Tips For Reducing The Risk Of Drowning At The Ocean

A day at the beach is one of the delights of living in Southern California, but it poses significant risks and requires a different set of precautions for parents than a day at the pool. While there is no way to eliminate the risk completely, these essential safety tips can help to keep your children safe:

  • Always be alert. Taking your eyes off children even for a minute can be the difference between life and death. If the beach is a social atmosphere for your family, pair up with other parents to make sure one or more adults are interacting with and closely monitoring children at all time without multi-tasking.
  • Monitor playtime in the sand. Unlike the pool setting, ocean water is constantly moving and changing. Children need to be monitored at all times, especially when playing within 10’ of the wet sand. Remember, children do not understand waves and will chase a rolling toy.
  • Equip less experienced swimmers. Inexperienced swimmers should wear U.S. Coast Guard-approved life jackets at all times. Note that this isn’t a replacement for supervision, but is an added safety precaution. Some floatation devices can actually be more dangerous than helpful for children. Ask us about our recommendations.
  • Be in arms reach. If children are not fully competent at swimming with waves and currents, an adult should always be within arms reach. This is essential even if the child is wearing a water flotation device.
  • Use the Buddy System. As older children begin to swim in the ocean without a parent, make sure they are properly using the buddy system. It is not only important to enter the water together; buddies need to know where the other person is at all times.
  • Only swim in lifeguard monitored areas. Lifeguards do more than watch for drowning swimmers. They monitor the water for changing conditions and sudden hazards. Play it safe and never swim far from the lifeguard stand.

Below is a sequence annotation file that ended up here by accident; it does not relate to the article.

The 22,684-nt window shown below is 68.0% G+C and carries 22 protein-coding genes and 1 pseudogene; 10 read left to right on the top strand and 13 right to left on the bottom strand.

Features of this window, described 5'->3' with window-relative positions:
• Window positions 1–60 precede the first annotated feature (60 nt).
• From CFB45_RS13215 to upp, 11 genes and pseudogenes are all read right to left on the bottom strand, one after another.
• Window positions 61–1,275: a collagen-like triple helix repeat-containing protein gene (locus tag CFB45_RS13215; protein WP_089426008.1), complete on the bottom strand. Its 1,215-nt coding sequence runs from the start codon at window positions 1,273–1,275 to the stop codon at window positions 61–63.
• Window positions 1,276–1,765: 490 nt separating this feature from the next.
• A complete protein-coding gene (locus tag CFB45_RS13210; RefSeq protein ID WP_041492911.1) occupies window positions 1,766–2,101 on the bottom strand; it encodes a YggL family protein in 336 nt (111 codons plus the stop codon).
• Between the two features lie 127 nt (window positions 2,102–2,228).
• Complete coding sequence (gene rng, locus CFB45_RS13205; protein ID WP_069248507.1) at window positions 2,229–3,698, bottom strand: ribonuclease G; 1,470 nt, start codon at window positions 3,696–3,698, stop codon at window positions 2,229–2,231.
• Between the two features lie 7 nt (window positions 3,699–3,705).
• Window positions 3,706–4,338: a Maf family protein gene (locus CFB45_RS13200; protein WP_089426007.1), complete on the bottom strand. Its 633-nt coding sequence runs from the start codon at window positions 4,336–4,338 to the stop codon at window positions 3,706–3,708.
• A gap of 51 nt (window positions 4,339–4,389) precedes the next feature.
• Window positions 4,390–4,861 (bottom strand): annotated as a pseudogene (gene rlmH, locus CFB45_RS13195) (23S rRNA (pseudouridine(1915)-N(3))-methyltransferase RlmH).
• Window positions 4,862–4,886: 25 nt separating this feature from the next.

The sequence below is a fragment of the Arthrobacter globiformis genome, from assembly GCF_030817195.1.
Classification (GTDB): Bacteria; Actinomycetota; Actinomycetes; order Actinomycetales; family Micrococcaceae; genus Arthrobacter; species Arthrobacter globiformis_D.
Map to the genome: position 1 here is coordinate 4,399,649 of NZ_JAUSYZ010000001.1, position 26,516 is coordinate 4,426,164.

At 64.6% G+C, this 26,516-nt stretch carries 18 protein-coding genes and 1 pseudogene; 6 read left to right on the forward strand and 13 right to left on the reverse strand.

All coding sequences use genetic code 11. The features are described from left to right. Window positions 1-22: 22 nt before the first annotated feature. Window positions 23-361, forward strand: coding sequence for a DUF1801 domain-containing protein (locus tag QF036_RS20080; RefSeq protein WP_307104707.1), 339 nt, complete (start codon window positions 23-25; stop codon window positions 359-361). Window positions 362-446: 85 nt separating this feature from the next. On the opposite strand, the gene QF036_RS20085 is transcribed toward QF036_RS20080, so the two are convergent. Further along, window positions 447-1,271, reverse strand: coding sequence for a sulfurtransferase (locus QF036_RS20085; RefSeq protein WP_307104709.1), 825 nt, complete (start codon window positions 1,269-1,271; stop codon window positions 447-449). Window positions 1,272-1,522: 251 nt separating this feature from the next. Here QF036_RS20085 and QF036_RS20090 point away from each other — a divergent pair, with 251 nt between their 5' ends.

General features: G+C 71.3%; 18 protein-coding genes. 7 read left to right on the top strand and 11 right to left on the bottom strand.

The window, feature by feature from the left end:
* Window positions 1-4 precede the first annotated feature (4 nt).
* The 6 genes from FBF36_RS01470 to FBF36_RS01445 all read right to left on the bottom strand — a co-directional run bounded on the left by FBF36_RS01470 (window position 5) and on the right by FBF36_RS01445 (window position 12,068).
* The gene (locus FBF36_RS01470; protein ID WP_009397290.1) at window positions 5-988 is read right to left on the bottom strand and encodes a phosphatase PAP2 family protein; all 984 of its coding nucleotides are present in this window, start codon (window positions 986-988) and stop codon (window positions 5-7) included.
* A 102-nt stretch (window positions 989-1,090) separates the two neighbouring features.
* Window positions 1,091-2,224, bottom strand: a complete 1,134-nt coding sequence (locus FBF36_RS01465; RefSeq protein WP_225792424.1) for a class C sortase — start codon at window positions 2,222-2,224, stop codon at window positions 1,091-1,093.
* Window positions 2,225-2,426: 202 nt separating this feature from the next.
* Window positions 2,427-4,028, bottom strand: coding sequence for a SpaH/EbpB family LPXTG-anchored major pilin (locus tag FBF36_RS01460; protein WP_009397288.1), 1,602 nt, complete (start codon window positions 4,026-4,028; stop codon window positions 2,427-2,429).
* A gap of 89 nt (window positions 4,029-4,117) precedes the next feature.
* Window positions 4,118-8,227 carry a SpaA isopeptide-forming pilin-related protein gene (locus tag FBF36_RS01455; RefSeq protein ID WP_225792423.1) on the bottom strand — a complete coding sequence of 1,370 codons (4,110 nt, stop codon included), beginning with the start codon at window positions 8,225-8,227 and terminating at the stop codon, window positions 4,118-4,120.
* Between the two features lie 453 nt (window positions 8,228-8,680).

• Teach children how to swim. The best way to protect your child is to teach him or her to swim as early as possible. By improving a child’s swimming skills, you provide them with the most essential layer of protection. Swim lessons teach the life-saving skills that all people should have near the water.
  • Educate children about the ocean. There are many ways to educate even young children about the how the ocean works. It’s never too early to start.

Child drowning happens quickly and silently. Read our blog on Recognizing the Quiet Signs of Drowning to dispel common myths about drowning.

Consult Your Community Swim Experts

Premier Aquatics Services provides our local community with first aid training, water safety trainings, and swim lesson programs. We are currently enrolling all age groups in our fall swim programs. Enroll your children today, and give them the skills to help avoid drowning. Click here to learn more about the Premier Aquatic’s year-round swim lesson programs.

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Reducing The Risk Of Childhood Drowning: Pool Safety

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In this two-part series, “Reducing The Risk Of Childhood Drowning,” we explore tips for keeping your children safe around the water. With the beautiful weather in Southern California, our children are often exposed to the water year-round. This week, we discuss how to reduce the risk of drowning at the pool.  

Last week, five OC children were involved in near-drowning incidents across the county. According to the Orange County Register, three of the incidents happened at pools and two were ocean-related. Four of the children were under the age of five.

Drowning is every parent’s fear when bringing his or her child around water. While there is no way to eliminate the risk completely, some essential safety tips can help to keep your children safe.

Tips For Reducing The Risk Of Drowning At The Pool

Pools can often provide a sense of safety in comparison to the ocean. Safety gates, crystal clear water, and a buzz of people sitting around can provide a false sense of security; many feel as though someone would notice a child in trouble.   Unfortunately, this is often not the case.

Here are some important tips to keep in mind around the pool:

  • Always be alert. Taking your eyes off children even for a minute can be the difference between life and death. If the pool is a social setting, pair up with another set of parents to take turns interacting with and closely monitoring the children in the water. An adult should be monitoring children in the water at all times, without multi-tasking.
  • Be in arms reach. If children are not fully competent in the water, an adult should be in the water with them. This is essential even if the child is wearing a water flotation device.